Public Citizen supports the Transparency Initiative’s draft proposal 11 concerning the release of any safety concern associated with abandoned, withdrawn, or denied marketing applications. Simply releasing a summary of safety concerns, however, stops short of the disclosure best tailored to serve the public interest. Summary safety and efficacy data should be available for all abandoned, withdrawn, or denied marketing applications to enable researchers to build off the work of one another. Clinical data pertaining to denied, abandoned, or withdrawn supplemental marketing applications is also critical to doctors prescribing off-label uses of drugs. Finally, for applications that have been denied, detailed patient-level data should be available to researchers to promote scientific discovery that could save patient lives.   The benefits described above with respect to pre-approval data are equally true for these categories of applications.

For example, when the FDA (CDER), in accordance with its practice, released the medical officer’s review and other material after approving three of four uses in the NDA for Valdecoxib (marketed as Bextra), it redacted information discussing the fourth use (treatment of acute pain), the approval of which it had denied. After Bextra came on the market, it was touted in a journal article for the unapproved use, and many physicians prescribed it for that use. In response to a lawsuit filed by Public Citizen, the FDA released some of the information redacted from the medical officer’s review, which showed that the FDA had denied approval for use to treat acute pain because of safety concerns. Proactive release of the portions of the medical officer’s review addressing the unapproved use would have protected patients put at risk by this dangerous drug (sine withdrawn from the market entirely, for safety reasons).

III. Consistently and Promptly Provide FDA Reviews of Approved Drugs Online

Several components of the FDA, including CBER and CDER, provide reviews by categories in an easily accessible online format, which can be accessed by looking up any particular drug.[6] By contrast, other components, such as CVM, do not provide the reviews of approved drugs online. Forced to request the reviews under FOIA, members of the public interested in the reviews may wait for years to receive them, and even then, may not know if they have received all of the reviews.[7]

Every component that reviews and approves the marketing of products should affirmatively post all reviews by drug, so that consumers can search by drug and access all FDA reviews, organized by category, such as medical officer reviews, clinical pharmacology reviews, and statistical reviews.

IV. Reduce FOIA Backlogs

Public Citizen supports the Transparency Task Force’s observation that affirmative disclosure can “free up Agency resources for other activities that improve public health.” Recommendations at 20. In the context of FOIA, the FDA should prioritize proactive release of information that might help realize these efficiencies. At the end of fiscal year 2009, the FDA had a backlog of 4,818 FOIA requests. Although the FDA has reduced its backlog in recent years, the backlog remains significant and delays the release of important information to the public. Moreover, the FDA spent more than $21 million in FOIA processing costs in fiscal year 2009, representing by far the highest expenditures of any component of the Department of Health and Human Services.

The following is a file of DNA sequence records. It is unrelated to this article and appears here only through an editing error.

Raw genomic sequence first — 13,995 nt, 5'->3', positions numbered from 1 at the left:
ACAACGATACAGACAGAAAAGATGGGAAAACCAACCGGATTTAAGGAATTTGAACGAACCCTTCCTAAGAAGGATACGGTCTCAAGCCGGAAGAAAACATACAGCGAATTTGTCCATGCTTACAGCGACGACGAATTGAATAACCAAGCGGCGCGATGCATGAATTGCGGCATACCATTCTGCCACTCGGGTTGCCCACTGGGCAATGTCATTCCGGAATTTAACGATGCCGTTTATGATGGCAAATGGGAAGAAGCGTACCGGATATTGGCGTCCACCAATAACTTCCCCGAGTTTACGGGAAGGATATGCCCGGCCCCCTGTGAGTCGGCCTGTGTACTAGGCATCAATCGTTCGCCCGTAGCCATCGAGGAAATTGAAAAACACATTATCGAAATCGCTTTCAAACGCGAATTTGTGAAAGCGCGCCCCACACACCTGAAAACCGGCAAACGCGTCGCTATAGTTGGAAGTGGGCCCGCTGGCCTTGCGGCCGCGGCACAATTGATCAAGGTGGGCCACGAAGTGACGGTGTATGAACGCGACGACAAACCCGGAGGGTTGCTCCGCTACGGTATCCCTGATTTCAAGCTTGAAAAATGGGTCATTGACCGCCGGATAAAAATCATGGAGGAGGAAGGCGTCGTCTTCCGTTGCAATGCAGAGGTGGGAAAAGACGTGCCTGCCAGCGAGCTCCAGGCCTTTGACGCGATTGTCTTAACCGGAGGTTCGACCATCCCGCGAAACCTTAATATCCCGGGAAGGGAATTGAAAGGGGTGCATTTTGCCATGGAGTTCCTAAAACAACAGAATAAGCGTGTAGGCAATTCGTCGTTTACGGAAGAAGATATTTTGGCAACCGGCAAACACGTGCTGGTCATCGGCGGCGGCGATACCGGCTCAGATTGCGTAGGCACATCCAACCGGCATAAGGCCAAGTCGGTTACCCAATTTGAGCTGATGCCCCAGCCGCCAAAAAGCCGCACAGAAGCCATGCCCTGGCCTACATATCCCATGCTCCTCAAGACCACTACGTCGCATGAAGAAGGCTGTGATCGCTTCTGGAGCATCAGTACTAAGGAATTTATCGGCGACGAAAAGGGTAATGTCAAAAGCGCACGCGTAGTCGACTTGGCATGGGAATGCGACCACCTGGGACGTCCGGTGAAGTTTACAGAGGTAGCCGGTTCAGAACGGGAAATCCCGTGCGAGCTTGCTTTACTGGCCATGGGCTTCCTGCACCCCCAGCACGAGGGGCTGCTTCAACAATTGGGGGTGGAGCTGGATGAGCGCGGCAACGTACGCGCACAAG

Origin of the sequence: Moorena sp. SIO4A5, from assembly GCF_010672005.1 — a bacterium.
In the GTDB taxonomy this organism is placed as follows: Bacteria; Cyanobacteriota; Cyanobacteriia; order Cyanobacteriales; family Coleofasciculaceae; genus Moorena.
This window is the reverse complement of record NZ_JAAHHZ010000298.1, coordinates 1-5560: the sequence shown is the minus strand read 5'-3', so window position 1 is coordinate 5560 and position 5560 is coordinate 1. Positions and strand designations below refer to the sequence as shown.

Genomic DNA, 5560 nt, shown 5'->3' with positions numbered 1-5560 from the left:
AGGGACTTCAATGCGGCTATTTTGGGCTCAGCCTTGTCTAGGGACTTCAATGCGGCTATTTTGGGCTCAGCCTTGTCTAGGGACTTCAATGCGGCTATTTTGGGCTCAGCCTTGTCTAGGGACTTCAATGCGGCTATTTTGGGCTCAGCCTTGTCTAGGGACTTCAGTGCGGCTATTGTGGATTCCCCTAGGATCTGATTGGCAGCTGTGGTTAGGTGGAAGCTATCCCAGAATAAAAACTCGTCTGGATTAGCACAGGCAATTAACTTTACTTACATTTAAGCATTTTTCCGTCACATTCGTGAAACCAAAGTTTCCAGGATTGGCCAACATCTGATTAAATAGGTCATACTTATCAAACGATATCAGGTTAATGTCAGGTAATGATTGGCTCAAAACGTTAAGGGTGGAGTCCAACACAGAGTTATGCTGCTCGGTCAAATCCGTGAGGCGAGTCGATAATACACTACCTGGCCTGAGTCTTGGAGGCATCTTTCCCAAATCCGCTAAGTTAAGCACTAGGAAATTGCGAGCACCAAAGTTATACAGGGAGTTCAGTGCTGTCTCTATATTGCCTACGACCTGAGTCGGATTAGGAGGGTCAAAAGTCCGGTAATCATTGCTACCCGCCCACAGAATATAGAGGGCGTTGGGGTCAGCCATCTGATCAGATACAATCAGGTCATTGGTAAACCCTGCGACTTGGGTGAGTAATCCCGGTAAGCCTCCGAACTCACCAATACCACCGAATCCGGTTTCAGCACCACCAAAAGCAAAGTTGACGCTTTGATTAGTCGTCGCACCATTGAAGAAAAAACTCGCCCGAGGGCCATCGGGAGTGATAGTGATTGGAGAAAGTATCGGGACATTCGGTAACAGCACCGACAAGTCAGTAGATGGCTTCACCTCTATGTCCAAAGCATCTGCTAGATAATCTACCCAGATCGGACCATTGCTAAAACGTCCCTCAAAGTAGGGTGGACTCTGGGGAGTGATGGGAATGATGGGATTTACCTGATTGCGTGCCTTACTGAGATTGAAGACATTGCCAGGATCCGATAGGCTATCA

Public Citizen encourages the FDA to adopt a routine practice of affirmatively disclosing as much data as possible as a way of cutting back on the FDA’s FOIA backlog and freeing up agency resources.  The recommendations of the Transparency Initiative in this regard, in conjunction with Public Citizen’s recommendations above, would go a long way toward meeting this goal and will serve the public’s interest by reducing the delay associated with FOIA requests and with receiving vital information.  

Thank you for your consideration.

Sidney Wolfe, M.D.
Public Citizen Health Research Group

Allison Zieve
Public Citizen Litigation Group


[1] The draft proposals define “product application” to include Investigational New Drug Application (IND), Investigational Device Exemption (IDE), Notice of Claimed Investigational Exemption for a New Animal Drug (NCIE), and Investigational New Animal Drug (INAD) files.

[2] The draft proposals define “marketing application” to include New Drug Application (NDA), Abbreviated New Drug Application (ANDA), Biologics License Application (BLA) New Animal Drug Application (NADA), Abbreviated New Animal Drug Application (ANADA), Premarket Approval Application (PMA) and 510(k) notification.

[3] Meier B., Contracts keep drug research out of reach, New York Times A1 (Nov. 29, 2004); Whittington CJ, Kendall T, Fonagy P, Cottrell D, Cotgrove A, Boddington E., Selective serotonin reuptake inhibitors in childhood depression: systematic review of published versus unpublished data, 363 Lancet 1344-45 (2004); Natanson C., Kern S, Lurie P, Banks SM, Wolfe SM, Cell-free hemoglobin-based blood substitutes and risk of myocardial infraction and death: a meta-analysis, 299 Journal of American Medical Association 2304-12 (2008). 

[4] Aaron Kesselheim and Michelle M. Mello, Confidentiality Law and Secrecy in Medical Research: Improving Public Access to Data on Drug Safety, 26 Health Affairs 483, 489 (2007).

[5] Public Citizen Health Research Group v. Food and Drug Administration, 185 F.3d 898 (D.C. Cir. 1999); Public Citizen Health Research Group v. Food and Drug Administration, 2000 U.S. Dist. LEXIS 4108 (D.D.C. 2000); Public Citizen Health Research Group v. Food and Drug Administration, 964 F. Supp. 413 (D.D.C. 1997).

[6] As an example, the reviews for Orlistat are available here: http://www.accessdata.fda.gov/drugsatfda_docs/nda/99/020766a.cfm

[7] Public Citizen has recently had precisely this experience in requesting the reviews for Slentrol from CVM.